7. PUBLIC SAFETY OFFICERS' BENEFITS PROGRAM; IMPROVEMENTS MADE BUT INFORMATION ON PERFORMANCE GOALS STILL NEEDED: The United States Government Accountability Office’s 2009 report on the Public Safety Officers’ Benefits program -- created to provide certain benefits in cases of public safety officers’ death or total disability in the line of duty identified issues with the timeliness of claims processing, program awareness, and performance measurement. Specifically, GAO found that death and education claims were processed faster than disability claims. GAO estimated that the Department of Justice’s PSOB Office generally had processed education and death claims in under a year while disability claims took between 17 and 26 months. In 2009, most claims were being processed on paper, and DOJ had plans to establish an automated claims system to help ensure more efficient claims processing and improve available claims data. This system has since been established. GAO’s 2009 report also identified issues with awareness of program benefits and adherence to federal guidelines for performance monitoring. In particular, representatives of 15 of the 44 public safety organizations GAO spoke with mentioned a lack of awareness about disability or education benefits, while officials from another 6 organizations were concerned that their constituents had a general lack of knowledge of the program. Moreover, GAO found that because DOJ had not set strategic goals and measures for the program, monitored performance, or reported results, the program had little accountability. To enhance claimant awareness and program accountability, GAO recommended that DOJ establish appropriate performance measures and goals for the PSOB program and use reliable data to monitor and report on program performance. DOJ agreed with GAO’s recommendations and has taken some steps to address them. Specifically, by 2014, DOJ had established two PSOB performance measures and posted data for these measures on its public website. DOJ subsequently posted data for additional performance measures on its website, including average number of days to assign a PSOB Outreach Specialist and percentage of claims determined within 1 year. While posting data on these measures represents an improvement, as of April 2016, DOJ had not taken the additional step of publishing performance goals which specify the desired level of performance for the PSOB program. GAO continues to believe that publishing performance goals is a key step in gauging how well the program is working and enhancing stakeholder awareness of the program.  Findings from a 2015 report by DOJ’s Office of Inspector General highlighted the program’s continuing problems in the timeliness of claims processing and reporting of reliable program performance data. The OIG concluded that it did not believe that the PSOB Office’s database, as a management tool, was adequate to evaluate efficiencies in processing or to identify potential causes of timeliness problems. The OIG made four recommendations to DOJ to address these concerns, and DOJ agreed with the recommendations. Continued attention to these issues by DOJ is needed to help ensure accountability for achieving the program’s goals. GAO-16-617T.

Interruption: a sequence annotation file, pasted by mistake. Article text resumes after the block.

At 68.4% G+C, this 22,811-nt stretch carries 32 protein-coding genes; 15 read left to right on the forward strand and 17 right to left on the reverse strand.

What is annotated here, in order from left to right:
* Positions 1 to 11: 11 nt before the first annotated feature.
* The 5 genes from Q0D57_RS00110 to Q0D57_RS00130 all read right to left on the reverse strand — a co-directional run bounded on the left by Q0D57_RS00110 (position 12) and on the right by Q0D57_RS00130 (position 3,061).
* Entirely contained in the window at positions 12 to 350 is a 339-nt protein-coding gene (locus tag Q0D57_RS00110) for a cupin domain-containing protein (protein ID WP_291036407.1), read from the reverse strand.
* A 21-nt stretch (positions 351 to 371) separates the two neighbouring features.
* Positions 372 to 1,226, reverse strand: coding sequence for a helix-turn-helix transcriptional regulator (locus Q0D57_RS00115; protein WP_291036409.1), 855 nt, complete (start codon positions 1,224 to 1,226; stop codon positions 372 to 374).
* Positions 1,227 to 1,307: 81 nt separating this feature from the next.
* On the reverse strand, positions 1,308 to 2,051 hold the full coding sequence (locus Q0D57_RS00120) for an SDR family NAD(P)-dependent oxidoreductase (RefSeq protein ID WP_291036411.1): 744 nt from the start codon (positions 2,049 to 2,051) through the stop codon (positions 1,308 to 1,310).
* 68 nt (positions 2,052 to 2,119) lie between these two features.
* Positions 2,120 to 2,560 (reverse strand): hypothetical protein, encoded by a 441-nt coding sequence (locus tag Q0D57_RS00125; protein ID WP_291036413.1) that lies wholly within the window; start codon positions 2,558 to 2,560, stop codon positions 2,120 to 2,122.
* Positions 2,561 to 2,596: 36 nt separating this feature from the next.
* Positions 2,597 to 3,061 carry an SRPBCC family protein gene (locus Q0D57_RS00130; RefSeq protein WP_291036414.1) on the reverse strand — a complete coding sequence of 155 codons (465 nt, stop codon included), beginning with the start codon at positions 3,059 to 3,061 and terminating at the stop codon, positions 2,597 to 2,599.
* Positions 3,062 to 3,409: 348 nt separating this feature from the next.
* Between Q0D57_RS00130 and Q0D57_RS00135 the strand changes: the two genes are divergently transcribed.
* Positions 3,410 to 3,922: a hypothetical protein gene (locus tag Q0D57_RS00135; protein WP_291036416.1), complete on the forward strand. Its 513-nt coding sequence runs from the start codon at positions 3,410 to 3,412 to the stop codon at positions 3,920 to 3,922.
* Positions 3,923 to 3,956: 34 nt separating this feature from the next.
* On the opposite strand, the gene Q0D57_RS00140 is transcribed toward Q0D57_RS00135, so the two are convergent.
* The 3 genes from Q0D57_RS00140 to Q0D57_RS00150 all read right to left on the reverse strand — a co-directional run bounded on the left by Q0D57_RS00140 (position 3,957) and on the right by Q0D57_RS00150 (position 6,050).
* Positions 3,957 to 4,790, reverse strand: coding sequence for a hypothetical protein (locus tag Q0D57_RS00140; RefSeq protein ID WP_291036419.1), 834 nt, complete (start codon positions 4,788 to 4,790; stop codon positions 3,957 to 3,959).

8. LARGEST PUBLIC DEFINED CONTRIBUTION PLANS: Here from P & I Research Center is a list of the largest public DC plans in the United States:

  • New York State Deferred Compensation, $17.8 billion
  • New York City Deferred Compensation, $15.0 billion
  • Washington State Investment Board, $14.1 billion
  • New York City Teachers' Retirement System, $11.7 billion
  • Ohio Public Employees Deferred Compensation, $11.3 billion
  • California State Savings Plus Program, $10.4 billion
  • County of Los Angeles Deferred Income Program, $10.3 billion
  • North Carolina Retirement System, $8.7 billion
  • Florida State Board of Administration, $8.6 billion
  • Minnesota State Board of Investment, $7.6 billion

9. ALLEGED MISLEADING STATEMENTS ON RETIREMENT CHANGES INVITE SUIT AGAINST BP: A current and a retired BP employee have filed a lawsuit against the company, charging it with misleading employees over earlier changes to its retirement system. According to, plaintiffs allege that BP told them when it replaced its traditional defined benefit plan with a cash balance plan in 1989 that the cash balance plan was comparable to, and, in most cases, better than prior benefits under the old plan, when actually, some employees' benefits were reduced. Plaintiffs further allege BP failed to give participants timely and sufficient notice about the conversion, used an unreasonably high interest rate to calculate value of opening balances when the plan was converted, which reduced participants' balances, and adjusted the cash balance to preserve the benefits of certain employees.